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60 to 60: Travel Stories/Good People

I am going to a yoga retreat in a little town called Chacala in Riviera Nayarit, Mexico. A woman I'd known from Colorado had recently moved to the Puerto Vallarta area, where I'd be flying into. Julianna had found some land up in the hills and built a house, because that's how she rolls. (This, after building a home in Belize and living there for many years.) I reached out to see if I could visit for a night. Yes, she said, come and bring some Trader Joe's Everything spice. I'd be her first houseguest.

She invites friends over for dinner. You know when you meet people and within 15 minutes you all kind of fall in love and you decide you simply have to spend the next five hours with each other? That's how it is with Luke and Claude. You must climb in the back of their orange safari and go up the dirty dirt road and down the cobblestone street and up around another steep curve in what is essentially jungly mountain land to show you their house which is only partially finished so that their kitchen is open to the garden, the birds, the metal sculptures. When they were building the house, for months, Luke slept in a tent on the land. He wanted to be part of every decision, every brick, know every inch of the land they'd purchased when they moved down here from northern Ontario.

I ask Claude about his career. He was an emergency department nurse and he loved his job. In fact, Claude loved his job so much that for 20 years he went into the hospital two hours early, without pay. He wanted to start his shift knowing who was in each room, what was going on and how he could best serve. Astonishing! I'm someone who barely made it to work even a few minutes early, ever...never mind TWO hours for 20 years.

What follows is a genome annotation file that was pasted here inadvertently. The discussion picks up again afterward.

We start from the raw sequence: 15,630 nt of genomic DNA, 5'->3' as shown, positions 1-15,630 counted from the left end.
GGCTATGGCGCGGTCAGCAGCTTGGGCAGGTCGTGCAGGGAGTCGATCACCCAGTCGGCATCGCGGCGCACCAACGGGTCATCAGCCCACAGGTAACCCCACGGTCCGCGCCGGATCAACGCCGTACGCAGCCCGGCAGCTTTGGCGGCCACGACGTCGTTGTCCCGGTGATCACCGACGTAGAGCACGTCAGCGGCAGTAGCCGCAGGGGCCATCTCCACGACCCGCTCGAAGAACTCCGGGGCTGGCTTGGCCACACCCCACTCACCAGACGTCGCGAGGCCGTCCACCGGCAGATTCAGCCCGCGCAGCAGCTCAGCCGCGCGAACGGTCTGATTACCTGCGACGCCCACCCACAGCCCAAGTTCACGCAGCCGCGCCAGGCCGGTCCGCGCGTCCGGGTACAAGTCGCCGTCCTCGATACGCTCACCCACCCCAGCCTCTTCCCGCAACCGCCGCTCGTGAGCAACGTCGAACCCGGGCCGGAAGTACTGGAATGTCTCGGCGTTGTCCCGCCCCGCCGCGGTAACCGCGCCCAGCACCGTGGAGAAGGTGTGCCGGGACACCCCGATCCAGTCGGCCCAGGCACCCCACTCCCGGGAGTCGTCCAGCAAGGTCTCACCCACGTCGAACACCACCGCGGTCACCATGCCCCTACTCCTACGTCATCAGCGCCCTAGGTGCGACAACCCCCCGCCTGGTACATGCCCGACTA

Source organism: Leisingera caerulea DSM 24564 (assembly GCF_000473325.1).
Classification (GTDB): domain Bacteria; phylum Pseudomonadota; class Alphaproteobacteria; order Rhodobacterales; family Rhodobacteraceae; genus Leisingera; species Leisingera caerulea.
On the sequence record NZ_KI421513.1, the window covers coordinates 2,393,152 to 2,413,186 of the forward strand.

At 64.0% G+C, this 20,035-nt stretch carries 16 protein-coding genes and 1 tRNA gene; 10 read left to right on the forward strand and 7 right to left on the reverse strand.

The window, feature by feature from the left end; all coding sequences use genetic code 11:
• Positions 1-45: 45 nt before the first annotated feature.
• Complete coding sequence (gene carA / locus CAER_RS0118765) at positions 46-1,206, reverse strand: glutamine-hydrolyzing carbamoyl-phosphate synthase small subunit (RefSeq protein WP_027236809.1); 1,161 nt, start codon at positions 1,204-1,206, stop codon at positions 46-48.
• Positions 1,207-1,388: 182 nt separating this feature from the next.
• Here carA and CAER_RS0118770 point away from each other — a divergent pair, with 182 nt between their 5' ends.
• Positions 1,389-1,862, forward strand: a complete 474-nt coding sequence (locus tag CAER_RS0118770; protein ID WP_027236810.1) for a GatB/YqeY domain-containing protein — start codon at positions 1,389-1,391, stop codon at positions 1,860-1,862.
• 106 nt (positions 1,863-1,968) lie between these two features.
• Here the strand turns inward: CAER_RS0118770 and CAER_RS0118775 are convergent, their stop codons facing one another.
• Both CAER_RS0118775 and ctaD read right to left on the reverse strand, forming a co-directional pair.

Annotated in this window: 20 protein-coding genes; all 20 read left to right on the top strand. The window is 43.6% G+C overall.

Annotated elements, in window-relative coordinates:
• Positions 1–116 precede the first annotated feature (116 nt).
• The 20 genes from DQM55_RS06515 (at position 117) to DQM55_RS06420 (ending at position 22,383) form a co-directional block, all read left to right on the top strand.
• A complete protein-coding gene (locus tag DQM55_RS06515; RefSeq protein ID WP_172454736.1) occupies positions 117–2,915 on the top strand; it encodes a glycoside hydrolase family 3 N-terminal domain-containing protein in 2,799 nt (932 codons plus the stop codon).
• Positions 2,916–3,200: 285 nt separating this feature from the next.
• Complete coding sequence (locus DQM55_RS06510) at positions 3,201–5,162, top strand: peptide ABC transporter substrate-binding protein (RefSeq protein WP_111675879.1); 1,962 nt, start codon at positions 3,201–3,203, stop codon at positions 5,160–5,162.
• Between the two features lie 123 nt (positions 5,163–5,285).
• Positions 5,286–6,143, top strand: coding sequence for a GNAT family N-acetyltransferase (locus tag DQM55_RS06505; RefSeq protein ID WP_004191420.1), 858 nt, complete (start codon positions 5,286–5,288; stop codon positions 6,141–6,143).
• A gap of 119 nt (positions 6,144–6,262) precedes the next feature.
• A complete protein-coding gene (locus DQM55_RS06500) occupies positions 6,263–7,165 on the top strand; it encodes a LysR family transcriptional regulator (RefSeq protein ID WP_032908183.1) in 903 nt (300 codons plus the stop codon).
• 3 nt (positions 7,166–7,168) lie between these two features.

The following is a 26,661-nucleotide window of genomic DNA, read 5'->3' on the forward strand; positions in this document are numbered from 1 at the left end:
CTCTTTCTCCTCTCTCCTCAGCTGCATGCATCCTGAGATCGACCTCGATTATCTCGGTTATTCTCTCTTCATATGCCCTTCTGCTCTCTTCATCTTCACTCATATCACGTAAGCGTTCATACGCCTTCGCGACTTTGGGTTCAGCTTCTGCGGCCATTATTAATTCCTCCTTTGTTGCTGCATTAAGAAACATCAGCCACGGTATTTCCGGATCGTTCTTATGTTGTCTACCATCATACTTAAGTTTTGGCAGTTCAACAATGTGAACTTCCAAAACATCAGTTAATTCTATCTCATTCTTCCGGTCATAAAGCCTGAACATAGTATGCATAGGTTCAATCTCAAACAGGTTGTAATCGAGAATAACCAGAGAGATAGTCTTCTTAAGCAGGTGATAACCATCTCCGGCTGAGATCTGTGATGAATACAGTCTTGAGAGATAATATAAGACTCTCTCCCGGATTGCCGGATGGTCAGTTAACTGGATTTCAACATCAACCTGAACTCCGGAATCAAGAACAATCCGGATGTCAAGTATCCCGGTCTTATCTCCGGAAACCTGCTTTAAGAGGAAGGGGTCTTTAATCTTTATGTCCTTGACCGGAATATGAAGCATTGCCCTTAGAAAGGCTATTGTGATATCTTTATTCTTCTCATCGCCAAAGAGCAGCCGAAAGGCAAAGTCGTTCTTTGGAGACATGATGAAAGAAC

Luke tells me that five years ago he was diagnosed with Alzheimers. Even as the hours go on, I find this difficult to comprehend. He's one of the most present, engaging, intelligent men I've come across. I've never met anyone like him, who can so eloquently explain his disease. A former child psychologist, he is quick with a story and has a terrific laugh, one that goes up and down and all-around. But, it's the truth. He has Alzheimers, and he's young. It's the reality they live with.

He and Claude can plan for the future. He is surrounded by Love. He will be cared for. But in the meantime these two guys, so wonderful and kind, are living life fully. Bouncing along these cobblestone streets on the Pacific coast of Mexico, they wave hello to everyone, living in this day.


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